The matter has deeply divided the administration for months. Ivanka Trump and Secretary of State Rex Tillerson have urged the president to remain in the deal, and White House strategist Stephen K. Bannon and Environmental Protection Agency Administrator Scott Pruitt have been pushing for a withdrawal.

[Whatever Trump decides on Paris, he has already taken the U.S. out of the climate game]

A withdrawal would put the United States in the same camp as Nicaragua and Syria: a tiny group of countries refusing to participate in the almost universally supported Paris climate change agreement.

Trump added to the intense speculation about the future of the agreement Wednesday morning, tweeting that his decision will be announced “over the next few days.”

Later in the day, he again stoked the uncertainty during a brief appearance with Vietnamese Prime Minister Nguyen Xuan Phuc at the White House. He told members of the White House press pool that he would have a decision about the Paris agreement “very soon.”

“I’m hearing from a lot of people, both ways,” he said.

More than 190 nations agreed to the accord in December 2015 in Paris, and 147 have since formally ratified or otherwise joined it, including the United States — representing more than 80 percent of the world’s greenhouse gas emissions.

A U.S. withdrawal would remove the world’s second-largest emitter and nearly 18 percent of the globe’s present-day emissions from the agreement, presenting a severe challenge to its structure and raising questions about whether it would weaken the commitments of other nations.

[These experts say it may actually be best if the U.S. left the Paris climate agreement]

Trump has already, through executive orders, moved to roll back key Obama administration policies, notably the EPA’s Clean Power Plan, that comprised a key part of the U.S.’s Paris promise to reduce its emissions 26 percent to 28 percent below their 2005 levels by 2025.

As of 2015, emissions were 12 percent lower, according to the U.S. Energy Information Administration.

The Paris decision has deeply divided the administration, with internationalists, such as Tillerson, arguing that it would be beneficial to the United States to remain part of negotiations and international meetings surrounding the agreement, as a matter of leverage and influence.

Conservatives, such as Pruitt, have argued that the agreement is not fair to the United States and that staying in it would be used as a legal tool by environmental groups seeking to fight Trump environmental policies.

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Macron says long POTUS handshake ‘not innocent’ – By KAIT BOLONGARO 5/28/17, 11:30 AM CET Updated 5/28/17, 12:43 PM CET


Holding onto U.S. president’s hand showed he won’t make even small concessions, French leader explains.

French President Emmanuel Macron said his extended handshake with Donald Trump before a NATO summit was “not innocent” and intended to show he did not make even small concessions.In an interview with the Journal du Dimanche published on Sunday, the French leader said his interaction with the American head of state was “a moment of truth.”

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Source: Macron says long Trump handshake ‘not innocent’ – POLITICO

POTUS reportedly urged James Comey to drop Michael Flynn investigation -Tom McCarthy, Lauren Gambino, Sabrina Siddiqui and Ben Jacobs First published on Tuesday 16 May 2017 18.00 EDT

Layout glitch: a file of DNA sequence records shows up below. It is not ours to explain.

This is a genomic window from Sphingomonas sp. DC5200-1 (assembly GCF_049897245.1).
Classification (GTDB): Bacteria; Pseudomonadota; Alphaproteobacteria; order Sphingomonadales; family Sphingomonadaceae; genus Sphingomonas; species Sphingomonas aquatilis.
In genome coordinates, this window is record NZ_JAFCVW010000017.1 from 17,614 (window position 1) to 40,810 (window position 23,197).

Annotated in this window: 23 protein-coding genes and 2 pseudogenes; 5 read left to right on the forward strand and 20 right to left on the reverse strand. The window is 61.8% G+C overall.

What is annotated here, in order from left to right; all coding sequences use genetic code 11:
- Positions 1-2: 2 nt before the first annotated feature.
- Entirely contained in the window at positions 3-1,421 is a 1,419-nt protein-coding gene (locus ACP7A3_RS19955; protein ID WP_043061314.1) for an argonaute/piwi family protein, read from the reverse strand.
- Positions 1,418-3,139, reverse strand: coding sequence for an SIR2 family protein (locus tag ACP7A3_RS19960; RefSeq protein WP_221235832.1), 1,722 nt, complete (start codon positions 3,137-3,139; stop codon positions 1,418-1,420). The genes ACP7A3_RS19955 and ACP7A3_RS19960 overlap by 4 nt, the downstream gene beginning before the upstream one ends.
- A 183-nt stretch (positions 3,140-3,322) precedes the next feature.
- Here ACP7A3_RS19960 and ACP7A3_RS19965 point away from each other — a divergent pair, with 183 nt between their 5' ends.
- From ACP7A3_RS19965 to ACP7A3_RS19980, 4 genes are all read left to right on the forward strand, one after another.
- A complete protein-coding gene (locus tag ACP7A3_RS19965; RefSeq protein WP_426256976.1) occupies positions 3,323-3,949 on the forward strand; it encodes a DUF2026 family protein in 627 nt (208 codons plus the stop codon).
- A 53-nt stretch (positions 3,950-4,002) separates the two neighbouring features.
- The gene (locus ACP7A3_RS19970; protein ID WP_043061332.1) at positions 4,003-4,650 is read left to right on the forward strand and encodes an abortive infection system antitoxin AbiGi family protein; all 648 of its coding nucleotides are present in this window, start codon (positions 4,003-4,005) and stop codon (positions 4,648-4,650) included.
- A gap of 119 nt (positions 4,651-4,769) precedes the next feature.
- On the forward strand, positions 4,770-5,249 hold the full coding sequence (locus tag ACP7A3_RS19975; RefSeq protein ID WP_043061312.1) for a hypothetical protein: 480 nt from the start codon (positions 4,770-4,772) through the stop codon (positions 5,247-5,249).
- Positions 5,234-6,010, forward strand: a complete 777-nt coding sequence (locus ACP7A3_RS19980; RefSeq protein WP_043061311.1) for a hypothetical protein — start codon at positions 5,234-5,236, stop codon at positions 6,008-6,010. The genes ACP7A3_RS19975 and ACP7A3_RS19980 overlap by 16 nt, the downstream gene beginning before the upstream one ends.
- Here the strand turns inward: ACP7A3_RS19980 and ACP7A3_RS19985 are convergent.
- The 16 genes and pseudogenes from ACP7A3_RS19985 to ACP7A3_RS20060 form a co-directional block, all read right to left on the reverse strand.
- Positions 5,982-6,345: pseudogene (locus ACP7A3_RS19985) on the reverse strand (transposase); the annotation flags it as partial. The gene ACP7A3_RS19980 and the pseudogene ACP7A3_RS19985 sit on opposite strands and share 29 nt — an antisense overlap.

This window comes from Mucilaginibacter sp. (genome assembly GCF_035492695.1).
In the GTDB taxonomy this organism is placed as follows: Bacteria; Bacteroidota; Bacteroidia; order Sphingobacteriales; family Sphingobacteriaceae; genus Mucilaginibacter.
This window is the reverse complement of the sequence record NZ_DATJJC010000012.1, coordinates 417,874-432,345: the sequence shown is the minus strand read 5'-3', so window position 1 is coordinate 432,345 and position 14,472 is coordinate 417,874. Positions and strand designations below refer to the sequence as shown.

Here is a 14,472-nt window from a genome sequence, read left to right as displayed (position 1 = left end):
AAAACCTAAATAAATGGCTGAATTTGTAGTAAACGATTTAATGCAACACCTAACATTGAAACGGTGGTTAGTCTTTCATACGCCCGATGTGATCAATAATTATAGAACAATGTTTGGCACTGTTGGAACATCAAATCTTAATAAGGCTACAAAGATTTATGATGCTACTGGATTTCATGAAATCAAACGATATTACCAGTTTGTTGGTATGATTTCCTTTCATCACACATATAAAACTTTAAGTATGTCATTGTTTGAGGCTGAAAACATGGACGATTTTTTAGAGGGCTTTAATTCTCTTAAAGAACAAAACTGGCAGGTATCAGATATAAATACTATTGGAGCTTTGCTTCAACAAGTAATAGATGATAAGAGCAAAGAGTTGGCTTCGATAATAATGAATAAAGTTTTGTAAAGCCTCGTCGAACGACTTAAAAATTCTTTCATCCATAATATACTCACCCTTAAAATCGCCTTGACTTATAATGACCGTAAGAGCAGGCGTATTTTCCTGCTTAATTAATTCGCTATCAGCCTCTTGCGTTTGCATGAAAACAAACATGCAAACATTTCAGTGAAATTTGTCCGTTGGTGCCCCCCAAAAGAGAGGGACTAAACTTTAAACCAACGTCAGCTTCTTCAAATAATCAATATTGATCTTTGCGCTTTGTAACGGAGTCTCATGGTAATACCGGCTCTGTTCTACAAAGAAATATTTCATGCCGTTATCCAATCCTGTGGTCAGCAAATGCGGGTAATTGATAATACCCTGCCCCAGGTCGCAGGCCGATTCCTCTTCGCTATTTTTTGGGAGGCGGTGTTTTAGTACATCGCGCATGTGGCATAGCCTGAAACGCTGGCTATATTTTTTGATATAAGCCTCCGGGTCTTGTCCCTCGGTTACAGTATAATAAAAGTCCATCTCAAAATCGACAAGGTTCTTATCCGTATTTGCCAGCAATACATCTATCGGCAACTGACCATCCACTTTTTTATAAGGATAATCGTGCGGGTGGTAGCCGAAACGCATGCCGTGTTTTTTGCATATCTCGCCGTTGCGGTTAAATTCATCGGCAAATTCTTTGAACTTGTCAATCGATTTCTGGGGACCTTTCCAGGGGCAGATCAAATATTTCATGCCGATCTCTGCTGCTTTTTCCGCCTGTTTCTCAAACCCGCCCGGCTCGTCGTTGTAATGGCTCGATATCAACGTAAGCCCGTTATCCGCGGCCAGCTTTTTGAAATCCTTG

Comey memos show president asked the former FBI director to ‘let go’ investigation, and House Republicans have called for a release of any documents

Trump reportedly asked James Comey to drop an investigation into the former national security adviser Michael Flynn. Photograph: Susan Walsh/AP

Donald Trump directly asked the former FBI director, James Comey, to drop an investigation into his former national security adviser, Michael Flynn, according to notes kept at the time by Comey and first reported on Tuesday by the New York Times.

“I hope you can see your way clear to letting this go, to letting Flynn go,” Trump told Comey, according to Comey’s record of the meeting, as reported by the Times. “He is a good guy. I hope you can let this go.”

The latest crisis to beset the White House came just 24 hours after the first reports emerged of Trump having shared classified intelligence with Russia during Oval Office talks.

The new development spurred Republicans in the House of Representatives, whose support Trump needs, out of their stance of passive support for the president. Jason Chaffetz, the chairman of the oversight and government reform committee, formally asked the FBI to turn over to the committee all “memoranda, notes, summaries and recordings referring or related to any communications between Comey and the president”.

A spokesperson for House speaker Paul Ryan encouraged the move. “We need to have all the facts, and it is appropriate for the House oversight committee to request this memo,” Ryan’s office said.

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Members of Congress Demand POTUS Provide Legal Justification for Syria Attack


NEARLY THREE WEEKS AFTER ordering a cruise missile attack against one of Syrian President Bashar Al-Assad’s airfields, Donald Trump has yet to explain how that was legal without congressional authorization.

Two Democratic members of Congress are demanding that Trump offer some sort of legal justification beyond off-the-cuff remarks from administration officials.

Sen. Tim Kaine of Virginia and Rep. Adam Schiff of California sent a stern letter to the White House on Tuesday, warning that Trump could be setting a dangerous precedent for conducting pre-emptive strikes and risking war with major powers, while cutting Congress out of the picture.

Two days after the missile strike, Trump sent Congress a notice that he had ordered it and that he had the “constitutional authority” to do so.

Source: Members of Congress Demand Trump Provide Legal Justification for Syria Attack